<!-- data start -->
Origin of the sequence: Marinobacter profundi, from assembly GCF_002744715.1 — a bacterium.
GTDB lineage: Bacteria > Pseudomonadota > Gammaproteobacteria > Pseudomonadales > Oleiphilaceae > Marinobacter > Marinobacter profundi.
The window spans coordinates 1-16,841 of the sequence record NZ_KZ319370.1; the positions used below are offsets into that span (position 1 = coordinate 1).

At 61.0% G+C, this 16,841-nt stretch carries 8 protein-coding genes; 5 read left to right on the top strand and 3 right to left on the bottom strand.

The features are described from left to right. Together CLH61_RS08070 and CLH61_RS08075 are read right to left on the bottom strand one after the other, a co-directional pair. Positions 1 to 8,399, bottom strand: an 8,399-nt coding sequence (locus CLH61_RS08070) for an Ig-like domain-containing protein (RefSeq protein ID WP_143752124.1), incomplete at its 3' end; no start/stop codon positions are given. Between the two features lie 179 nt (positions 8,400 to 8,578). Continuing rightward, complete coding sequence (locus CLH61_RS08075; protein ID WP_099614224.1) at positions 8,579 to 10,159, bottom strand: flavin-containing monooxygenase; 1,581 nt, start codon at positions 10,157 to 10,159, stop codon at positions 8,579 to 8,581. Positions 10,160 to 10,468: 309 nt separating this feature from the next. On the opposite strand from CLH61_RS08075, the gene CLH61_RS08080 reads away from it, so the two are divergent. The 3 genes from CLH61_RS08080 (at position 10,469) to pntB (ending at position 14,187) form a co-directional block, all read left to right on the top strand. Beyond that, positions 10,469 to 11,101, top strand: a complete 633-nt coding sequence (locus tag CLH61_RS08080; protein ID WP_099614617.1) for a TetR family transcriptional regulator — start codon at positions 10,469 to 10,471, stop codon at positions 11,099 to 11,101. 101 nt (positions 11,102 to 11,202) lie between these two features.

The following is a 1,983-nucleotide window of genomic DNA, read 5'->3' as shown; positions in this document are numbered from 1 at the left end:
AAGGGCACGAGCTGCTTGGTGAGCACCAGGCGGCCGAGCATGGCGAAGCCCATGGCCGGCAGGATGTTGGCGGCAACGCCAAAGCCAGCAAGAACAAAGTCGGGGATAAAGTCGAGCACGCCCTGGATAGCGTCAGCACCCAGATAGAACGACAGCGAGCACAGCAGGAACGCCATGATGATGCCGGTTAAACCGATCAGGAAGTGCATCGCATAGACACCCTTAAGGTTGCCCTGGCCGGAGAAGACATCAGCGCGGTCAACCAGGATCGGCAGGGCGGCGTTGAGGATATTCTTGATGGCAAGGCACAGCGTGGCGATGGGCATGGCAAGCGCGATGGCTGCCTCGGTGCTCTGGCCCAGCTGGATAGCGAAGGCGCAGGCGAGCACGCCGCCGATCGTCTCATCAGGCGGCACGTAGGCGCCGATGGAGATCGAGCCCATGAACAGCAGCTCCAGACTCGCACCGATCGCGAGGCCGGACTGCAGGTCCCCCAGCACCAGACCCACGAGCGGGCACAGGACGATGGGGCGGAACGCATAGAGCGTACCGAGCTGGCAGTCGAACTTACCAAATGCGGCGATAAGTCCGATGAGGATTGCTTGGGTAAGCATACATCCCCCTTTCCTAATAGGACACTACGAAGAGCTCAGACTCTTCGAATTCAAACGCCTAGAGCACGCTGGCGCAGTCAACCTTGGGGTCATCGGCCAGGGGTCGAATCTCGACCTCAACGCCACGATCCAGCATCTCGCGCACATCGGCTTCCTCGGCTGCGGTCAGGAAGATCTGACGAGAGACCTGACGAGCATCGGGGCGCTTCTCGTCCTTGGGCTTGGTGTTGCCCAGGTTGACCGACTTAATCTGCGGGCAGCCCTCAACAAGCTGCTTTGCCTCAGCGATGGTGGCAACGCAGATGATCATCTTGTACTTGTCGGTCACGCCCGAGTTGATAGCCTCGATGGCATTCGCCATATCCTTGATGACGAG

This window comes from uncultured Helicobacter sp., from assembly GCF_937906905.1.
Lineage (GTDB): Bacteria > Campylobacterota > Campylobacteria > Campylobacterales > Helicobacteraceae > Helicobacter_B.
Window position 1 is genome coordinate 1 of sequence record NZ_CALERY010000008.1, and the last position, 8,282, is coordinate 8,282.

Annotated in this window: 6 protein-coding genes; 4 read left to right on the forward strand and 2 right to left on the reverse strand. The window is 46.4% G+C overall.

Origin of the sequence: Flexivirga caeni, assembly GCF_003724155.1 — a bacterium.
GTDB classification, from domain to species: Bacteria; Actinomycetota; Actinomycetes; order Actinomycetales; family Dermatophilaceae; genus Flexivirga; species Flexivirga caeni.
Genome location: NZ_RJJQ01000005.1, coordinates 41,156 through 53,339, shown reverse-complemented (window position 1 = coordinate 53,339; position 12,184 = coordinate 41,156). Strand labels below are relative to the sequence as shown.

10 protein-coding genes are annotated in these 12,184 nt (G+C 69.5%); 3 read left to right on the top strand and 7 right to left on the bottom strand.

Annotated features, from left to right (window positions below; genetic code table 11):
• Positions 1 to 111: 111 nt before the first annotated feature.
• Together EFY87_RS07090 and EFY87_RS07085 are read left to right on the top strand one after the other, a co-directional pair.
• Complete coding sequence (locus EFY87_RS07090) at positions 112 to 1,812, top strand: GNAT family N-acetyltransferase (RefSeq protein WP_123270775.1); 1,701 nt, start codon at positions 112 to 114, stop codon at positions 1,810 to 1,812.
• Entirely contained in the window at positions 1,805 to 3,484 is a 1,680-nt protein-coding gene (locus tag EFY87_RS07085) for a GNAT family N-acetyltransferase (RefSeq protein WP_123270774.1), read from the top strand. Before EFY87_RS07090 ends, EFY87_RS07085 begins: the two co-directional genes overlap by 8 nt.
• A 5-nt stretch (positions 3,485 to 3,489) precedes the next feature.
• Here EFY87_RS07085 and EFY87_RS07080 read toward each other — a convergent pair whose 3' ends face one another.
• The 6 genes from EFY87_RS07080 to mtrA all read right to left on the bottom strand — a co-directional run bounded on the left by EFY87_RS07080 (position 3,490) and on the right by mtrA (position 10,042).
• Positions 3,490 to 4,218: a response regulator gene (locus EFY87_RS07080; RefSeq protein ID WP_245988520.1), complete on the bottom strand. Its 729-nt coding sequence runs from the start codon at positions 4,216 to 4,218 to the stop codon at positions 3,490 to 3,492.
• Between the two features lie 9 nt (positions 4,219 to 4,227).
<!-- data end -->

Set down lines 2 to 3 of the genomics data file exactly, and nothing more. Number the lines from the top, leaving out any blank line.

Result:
GTDB lineage: Bacteria > Pseudomonadota > Gammaproteobacteria > Pseudomonadales > Oleiphilaceae > Marinobacter > Marinobacter profundi.
The window spans coordinates 1-16,841 of the sequence record NZ_KZ319370.1; the positions used below are offsets into that span (position 1 = coordinate 1).